// Create buffer for the size ofthe input array
    let sharedBuffer = new SharedArrayBuffer(size);
    let sharedArray = new Int32Array(sharedBuffer);
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The sharedArray variable is also created using the int32Array class to create an array of 32 bit signed integers. We are use Atomics to store our sharedArray so each worker thread can access the shareArray variable from a single memory instance, Atomics only works with SharedArrayBuffers and ArrayBuffers.

When memory is shared, multiple threads can read and write the same data in memory. Atomic operations make sure that predictable values are written and read, that operations are finished before the next operation starts and those operations are not interrupted. According to the MDN Docs

We proceed to loop through through the nums array passed into the runFibonnaci function, then store each value, using the Atomic.store static function.

for(let i = 0; i < length; i++ ) {
        // store each value into the shareArray 
        Atomics.store(sharedArray, i, nums[i]);

        // Spin up a new worker thread
        let worker = new Worker('./worker.js');

       // Once calculation is done print out result
        worker.once('message', (message) => {
            console.log('Result received --- ', message);
        })

        // Send array data and index to worker thread.
        worker.postMessage({data: sharedArray, index: i});
   }
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We then spin up a new worker thread and send the sharedArray and the index into the worker thread. The worker.once('message') function is called once the worker thread has finished executing its task and returns a value, which we would see in the worker file below.

Worker Process

// worker.js
const { Worker, isMainThread, parentPort } = require('worker_threads');

// Listen for message from main thread
parentPort.once('message', (event) => {
    const sharedArray = event.data;
    const index = event.index;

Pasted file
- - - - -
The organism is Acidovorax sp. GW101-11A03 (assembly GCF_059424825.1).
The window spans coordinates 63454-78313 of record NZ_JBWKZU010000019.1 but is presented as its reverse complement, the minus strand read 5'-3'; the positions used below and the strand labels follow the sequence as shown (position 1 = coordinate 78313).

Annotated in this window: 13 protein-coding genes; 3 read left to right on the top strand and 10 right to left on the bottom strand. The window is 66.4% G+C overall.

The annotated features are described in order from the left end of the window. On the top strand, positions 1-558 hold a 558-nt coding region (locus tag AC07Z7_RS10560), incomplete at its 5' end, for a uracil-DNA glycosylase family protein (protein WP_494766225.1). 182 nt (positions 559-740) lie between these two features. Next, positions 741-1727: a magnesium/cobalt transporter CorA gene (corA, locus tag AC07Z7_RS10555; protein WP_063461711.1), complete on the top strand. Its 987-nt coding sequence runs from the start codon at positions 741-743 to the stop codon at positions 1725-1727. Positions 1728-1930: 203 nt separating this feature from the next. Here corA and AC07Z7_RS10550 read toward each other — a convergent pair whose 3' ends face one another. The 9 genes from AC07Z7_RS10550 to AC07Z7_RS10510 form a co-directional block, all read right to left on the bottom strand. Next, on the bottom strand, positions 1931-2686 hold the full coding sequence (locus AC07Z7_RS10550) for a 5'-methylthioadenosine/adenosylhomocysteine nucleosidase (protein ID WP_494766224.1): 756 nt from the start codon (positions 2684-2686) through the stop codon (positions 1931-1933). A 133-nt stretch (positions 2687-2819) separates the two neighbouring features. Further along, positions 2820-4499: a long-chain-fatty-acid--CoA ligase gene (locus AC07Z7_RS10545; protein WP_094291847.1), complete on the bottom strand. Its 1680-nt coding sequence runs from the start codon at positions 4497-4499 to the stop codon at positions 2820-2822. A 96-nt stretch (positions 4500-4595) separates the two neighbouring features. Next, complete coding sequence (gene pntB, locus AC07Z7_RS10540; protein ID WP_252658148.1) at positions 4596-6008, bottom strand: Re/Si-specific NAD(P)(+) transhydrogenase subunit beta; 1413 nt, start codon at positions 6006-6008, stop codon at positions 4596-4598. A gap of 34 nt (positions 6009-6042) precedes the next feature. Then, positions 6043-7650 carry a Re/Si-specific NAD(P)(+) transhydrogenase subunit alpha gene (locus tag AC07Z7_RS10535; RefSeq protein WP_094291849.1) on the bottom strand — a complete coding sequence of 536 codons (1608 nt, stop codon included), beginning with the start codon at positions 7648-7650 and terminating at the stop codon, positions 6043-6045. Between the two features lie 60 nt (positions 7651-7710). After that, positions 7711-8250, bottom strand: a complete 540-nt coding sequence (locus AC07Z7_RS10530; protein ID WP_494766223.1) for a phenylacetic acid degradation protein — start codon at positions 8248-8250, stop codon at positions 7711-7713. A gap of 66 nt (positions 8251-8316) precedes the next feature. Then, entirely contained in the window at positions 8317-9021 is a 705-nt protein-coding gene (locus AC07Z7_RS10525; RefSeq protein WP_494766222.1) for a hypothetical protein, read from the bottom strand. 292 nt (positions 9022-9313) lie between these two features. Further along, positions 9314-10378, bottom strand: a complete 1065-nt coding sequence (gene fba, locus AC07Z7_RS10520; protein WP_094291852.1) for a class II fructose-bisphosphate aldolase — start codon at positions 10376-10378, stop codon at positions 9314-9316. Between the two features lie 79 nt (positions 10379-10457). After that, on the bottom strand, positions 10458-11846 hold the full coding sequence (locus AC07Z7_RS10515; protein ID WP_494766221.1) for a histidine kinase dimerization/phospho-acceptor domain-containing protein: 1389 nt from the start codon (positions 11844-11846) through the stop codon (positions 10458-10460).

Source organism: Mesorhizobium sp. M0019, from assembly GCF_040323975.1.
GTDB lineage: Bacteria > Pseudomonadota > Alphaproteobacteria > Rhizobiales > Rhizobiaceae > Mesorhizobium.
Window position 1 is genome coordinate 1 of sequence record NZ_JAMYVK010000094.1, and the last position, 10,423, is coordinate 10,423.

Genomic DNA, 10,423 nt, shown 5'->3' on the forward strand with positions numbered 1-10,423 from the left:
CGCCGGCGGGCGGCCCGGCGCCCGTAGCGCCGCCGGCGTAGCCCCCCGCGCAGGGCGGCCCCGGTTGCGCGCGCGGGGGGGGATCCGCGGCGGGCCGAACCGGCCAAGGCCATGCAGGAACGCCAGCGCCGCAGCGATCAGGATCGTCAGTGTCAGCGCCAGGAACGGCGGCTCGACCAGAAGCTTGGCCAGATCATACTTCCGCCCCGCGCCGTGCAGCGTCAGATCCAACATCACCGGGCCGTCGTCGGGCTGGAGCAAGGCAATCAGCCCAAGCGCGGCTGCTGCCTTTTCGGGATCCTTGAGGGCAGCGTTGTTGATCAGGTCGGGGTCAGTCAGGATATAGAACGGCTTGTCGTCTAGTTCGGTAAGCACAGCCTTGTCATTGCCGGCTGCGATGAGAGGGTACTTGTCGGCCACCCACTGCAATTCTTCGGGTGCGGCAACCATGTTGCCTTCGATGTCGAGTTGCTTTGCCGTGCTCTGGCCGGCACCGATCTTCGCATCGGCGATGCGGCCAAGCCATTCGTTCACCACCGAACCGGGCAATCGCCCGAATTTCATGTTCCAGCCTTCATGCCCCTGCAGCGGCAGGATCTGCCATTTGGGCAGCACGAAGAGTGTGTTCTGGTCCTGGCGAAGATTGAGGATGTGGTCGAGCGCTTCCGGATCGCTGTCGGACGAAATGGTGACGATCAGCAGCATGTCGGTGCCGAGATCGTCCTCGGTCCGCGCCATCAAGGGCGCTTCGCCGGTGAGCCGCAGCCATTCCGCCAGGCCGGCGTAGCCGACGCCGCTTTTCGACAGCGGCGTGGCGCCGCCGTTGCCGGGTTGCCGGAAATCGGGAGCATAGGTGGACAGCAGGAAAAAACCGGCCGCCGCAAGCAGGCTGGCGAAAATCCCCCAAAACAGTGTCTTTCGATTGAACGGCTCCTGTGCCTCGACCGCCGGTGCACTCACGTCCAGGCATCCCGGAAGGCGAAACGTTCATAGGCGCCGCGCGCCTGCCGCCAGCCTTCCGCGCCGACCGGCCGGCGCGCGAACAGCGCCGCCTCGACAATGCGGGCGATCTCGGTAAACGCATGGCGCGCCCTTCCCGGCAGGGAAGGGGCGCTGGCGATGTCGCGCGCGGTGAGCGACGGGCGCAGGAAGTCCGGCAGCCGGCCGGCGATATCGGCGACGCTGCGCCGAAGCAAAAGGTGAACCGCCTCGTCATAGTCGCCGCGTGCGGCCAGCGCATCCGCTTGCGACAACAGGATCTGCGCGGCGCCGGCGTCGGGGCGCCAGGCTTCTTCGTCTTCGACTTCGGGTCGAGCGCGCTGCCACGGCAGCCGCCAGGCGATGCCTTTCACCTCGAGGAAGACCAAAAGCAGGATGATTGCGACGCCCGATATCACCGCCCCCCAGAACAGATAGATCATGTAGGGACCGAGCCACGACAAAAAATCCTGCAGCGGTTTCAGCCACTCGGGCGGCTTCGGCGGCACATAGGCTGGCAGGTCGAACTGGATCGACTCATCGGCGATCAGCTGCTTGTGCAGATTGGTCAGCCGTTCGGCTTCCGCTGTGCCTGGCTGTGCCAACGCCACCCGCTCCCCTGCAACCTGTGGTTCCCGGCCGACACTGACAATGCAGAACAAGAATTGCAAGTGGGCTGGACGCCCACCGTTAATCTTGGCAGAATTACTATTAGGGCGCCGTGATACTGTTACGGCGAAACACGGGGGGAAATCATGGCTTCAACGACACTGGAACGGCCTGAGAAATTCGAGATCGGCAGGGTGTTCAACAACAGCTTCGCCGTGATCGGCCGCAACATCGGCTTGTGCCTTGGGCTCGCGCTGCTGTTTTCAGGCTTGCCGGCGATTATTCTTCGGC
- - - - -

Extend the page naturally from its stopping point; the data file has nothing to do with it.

const arrValue = Atomics.load(sharedArray, index);
    const fibonaciValue = calculateFibonacci(arrValue);
    parentPort.postMessage(fibonaciValue);   

});


const calculateFibonacci = (num) => {
    var a = 1, b = 0, temp;

    while (num >= 0){
      temp = a;
      a = a + b;
      b = temp;
      num--;
    }

    return b;
}
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The parentPort.once function is called once the worker is initialized and data is passed into it, it loads the sharedArray and index and stores it in a variable. the arrValue fetch the value from the sharedArray using the Atomics.load function, then calculates the Fibonacci of the value by calling the calculateFibonacci function, it then returns the value to the main process to be printed on the console.

You can run the code by running this command on the console

node main.js

.

// console 
Fibonacci received ---  20365011074
Fibonacci received ---  17711
Fibonacci received ---  75025
Fibonacci received ---  10946
Fibonacci received ---  5
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Conclusion

Using worker threads can help your Node.js application by executing tasks that are CPU intensive in threads, worker threads don't magically make your application faster, but it can help in situations where some particular sets of instructions are blocking the single process and making other tasks fail.

Source code can be found here

Photo by K15 Photos on Unsplash